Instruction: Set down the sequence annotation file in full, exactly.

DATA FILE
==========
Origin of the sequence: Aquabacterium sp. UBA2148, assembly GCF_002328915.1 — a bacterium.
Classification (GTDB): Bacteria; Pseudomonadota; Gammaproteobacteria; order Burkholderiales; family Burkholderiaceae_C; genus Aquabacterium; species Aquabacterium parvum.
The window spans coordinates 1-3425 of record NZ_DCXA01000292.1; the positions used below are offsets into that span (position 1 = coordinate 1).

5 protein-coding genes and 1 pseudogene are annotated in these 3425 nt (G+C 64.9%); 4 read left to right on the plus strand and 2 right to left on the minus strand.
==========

Origin of the sequence: Aquabacterium sp. UBA2148, assembly GCF_002328915.1 — a bacterium.
Classification (GTDB): Bacteria; Pseudomonadota; Gammaproteobacteria; order Burkholderiales; family Burkholderiaceae_C; genus Aquabacterium; species Aquabacterium parvum.
The window spans coordinates 1-3425 of record NZ_DCXA01000292.1; the positions used below are offsets into that span (position 1 = coordinate 1).

5 protein-coding genes and 1 pseudogene are annotated in these 3425 nt (G+C 64.9%); 4 read left to right on the plus strand and 2 right to left on the minus strand.